When it comes to the transition to a green economy, Canada has a clear responsibility for action. (iStock)
In 2020, Larry Fink, CEO of BlackRock Inc., the world’s largest asset manager with nearly US$9 trillion in assets under management, wrote in his annual letter to CEOs that his company would begin evaluating climate risk as part of BlackRock’s investment decisions. “Awareness is rapidly changing, and I believe we are on the edge of a fundamental reshaping of finance,” wrote Fink. “The evidence on climate risk is compelling investors to reassess core assumptions about modern finance.”
At the G7 finance ministers meeting in June 2021, officials agreed to move toward making it compulsory for companies to disclose their climate-related risks as part of safeguarding the financial system from climate shocks. More than a moral imperative, the need to address climate change has now become an economic one. After decades of scientists sounding the alarm on the need to act swiftly and boldly to avert a global climate crisis, the alignment of international financial institutions and capital markets to begin rethinking and reshaping our current economic system represents a significant step forward.
From exacerbating climate change to compounding social and racial inequalities, the status quo is failing us. What we need is an economy that is prosperous, socially inclusive and operates in a way that safeguards a healthy, thriving planet for generations to come. In other words: a green economy.
When it comes to the transition to a green economy, Canada has a clear responsibility for action. We are the 11th-highest emitter of greenhouse gas (GHG) emissions in the world and produce more emissions per person than any other G20 economy. Beyond doing our fair share, we risk getting left behind if we do not act decisively, as other countries look to take advantage of the estimated US$26-trillion opportunity that the shift to a green economy creates. From export opportunities that come from being leaders in clean technology development and manufacturing, to the millions of jobs that will be created domestically from meeting the need for green and ethical products and services, the green economy is ripe with economic potential.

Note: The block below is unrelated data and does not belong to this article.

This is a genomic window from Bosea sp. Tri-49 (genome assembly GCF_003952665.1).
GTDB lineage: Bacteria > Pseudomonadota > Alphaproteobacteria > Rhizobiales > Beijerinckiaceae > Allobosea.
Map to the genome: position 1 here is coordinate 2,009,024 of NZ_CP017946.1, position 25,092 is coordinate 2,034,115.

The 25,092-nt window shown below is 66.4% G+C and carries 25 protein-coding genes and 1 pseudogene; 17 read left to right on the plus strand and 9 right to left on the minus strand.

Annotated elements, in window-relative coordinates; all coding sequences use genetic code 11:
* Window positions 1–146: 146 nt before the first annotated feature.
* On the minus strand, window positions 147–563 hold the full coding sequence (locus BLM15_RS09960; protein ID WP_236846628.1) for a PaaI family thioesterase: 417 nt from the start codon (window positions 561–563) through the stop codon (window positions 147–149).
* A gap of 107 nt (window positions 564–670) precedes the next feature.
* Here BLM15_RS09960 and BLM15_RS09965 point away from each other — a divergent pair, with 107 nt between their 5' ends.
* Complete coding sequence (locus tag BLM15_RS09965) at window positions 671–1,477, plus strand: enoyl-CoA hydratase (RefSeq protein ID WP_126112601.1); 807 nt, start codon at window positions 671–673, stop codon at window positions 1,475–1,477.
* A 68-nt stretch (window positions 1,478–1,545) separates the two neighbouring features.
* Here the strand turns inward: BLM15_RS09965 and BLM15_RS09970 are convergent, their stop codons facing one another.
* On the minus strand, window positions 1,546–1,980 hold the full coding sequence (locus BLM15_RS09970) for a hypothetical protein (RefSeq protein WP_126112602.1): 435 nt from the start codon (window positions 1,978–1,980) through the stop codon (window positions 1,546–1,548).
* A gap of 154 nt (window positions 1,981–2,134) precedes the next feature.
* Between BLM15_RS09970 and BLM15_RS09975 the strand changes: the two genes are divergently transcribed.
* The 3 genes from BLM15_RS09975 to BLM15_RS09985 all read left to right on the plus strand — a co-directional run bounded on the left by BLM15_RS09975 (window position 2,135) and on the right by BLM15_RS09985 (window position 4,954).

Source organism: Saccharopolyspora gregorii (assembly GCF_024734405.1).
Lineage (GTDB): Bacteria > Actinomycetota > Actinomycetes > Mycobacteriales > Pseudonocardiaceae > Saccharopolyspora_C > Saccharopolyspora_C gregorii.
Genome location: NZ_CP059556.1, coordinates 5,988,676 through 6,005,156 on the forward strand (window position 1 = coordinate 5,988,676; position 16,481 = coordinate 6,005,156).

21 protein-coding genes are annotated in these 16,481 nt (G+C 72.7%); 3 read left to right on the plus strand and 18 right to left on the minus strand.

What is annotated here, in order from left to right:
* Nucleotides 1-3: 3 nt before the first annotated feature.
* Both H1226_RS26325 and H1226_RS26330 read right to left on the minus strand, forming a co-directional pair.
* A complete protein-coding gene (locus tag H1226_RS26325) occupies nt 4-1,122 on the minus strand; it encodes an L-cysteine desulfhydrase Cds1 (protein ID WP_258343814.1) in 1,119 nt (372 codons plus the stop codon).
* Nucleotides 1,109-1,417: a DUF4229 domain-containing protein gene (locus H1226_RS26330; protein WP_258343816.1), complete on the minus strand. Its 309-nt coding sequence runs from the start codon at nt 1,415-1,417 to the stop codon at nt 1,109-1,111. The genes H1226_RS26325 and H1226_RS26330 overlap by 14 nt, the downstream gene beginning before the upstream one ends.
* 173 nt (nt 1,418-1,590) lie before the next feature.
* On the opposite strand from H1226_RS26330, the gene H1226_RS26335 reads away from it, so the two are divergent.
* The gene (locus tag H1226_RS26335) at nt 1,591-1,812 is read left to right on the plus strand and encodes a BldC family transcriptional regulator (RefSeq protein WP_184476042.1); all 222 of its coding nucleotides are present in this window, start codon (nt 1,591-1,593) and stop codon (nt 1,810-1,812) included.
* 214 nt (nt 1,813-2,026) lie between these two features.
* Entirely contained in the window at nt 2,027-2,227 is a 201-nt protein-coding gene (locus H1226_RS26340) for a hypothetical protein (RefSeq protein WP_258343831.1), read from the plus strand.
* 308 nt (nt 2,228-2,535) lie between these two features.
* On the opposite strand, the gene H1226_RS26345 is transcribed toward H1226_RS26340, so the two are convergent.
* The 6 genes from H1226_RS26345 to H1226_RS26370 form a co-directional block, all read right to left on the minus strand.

It’s why leading countries have not only set targets to reach “net zero” by 2050, but have also committed billions of dollars in green recovery measures as part of post-COVID-19 economic stimulus packages.
Our closest and largest trading partner, the United States, has set a goal to cut emissions by 50 per cent by 2030 and achieve 100 per cent clean electricity by 2035. The Biden administration’s first budget, released in May 2021, included US$800 billion to accelerate the deployment of clean-energy technologies over the next 10 years.
Canada has also increased its climate ambition, setting a goal to reduce its GHG emissions by 40 to 45 per cent by 2030 and to hit net zero by 2050. The April 2021 federal budget included $17 billion in investments in climate action, and the climate plan released in December proposed legislating Canada’s net-zero targets.
Meanwhile, the cost of renewables is rapidly falling, and electric vehicle (EV) sales are poised for a meteoric rise.
Momentum is on our side, but our successful transition to a vibrant and inclusive net-zero future is by no means assured.
We have waited until the 11th hour to wake up to the climate emergency. As stated in the International Energy Agency’s report in May 2021, the pathway to net zero is still possible, but narrow. It went on to say that “achieving this cleaner, healthier future will rely on a singular, unwavering focus from all governments, working closely with businesses, investors and citizens.”
Countries will have to increase their climate commitments to deliver the transformational impact required, with annual clean energy investment worldwide needing to more than triple by 2030 to around US$4 trillion. Most of our required GHG emissions reductions by 2030 are possible through existing technologies, but they must be adopted rapidly. We need to stop new investments in oil, gas and coal supplies, and retire coal-fired plants in advanced economies by 2030.
So what does all of this mean for the average business in Canada? It means that the transition to a green economy is already in motion and every business will be shaped by these forces. Businesses that are not yet thinking about their environmental, social and governance (ESG) practices will become less resilient and competitive, and risk getting left behind. It also means that if we do not collectively cut carbon emissions in line with the pace science tells us is needed, we will fail to realize the benefits of the green economy.
We need every business to do its part in setting ambitious reduction targets, implementing plans and rethinking business models, like the hundreds of businesses in our network at Green Economy Canada are already doing across the country.
The imperative for a green economy has never been greater and the stakes are high. Now is the time for a full-court press to create a better business as usual. Let’s get to work.
KEEP IT SUSTAINABLE
Find great resources for CPAs navigating sustainability issues and how they relate to audit and assurance. Plus, read about why the chief sustainability officer is becoming more common.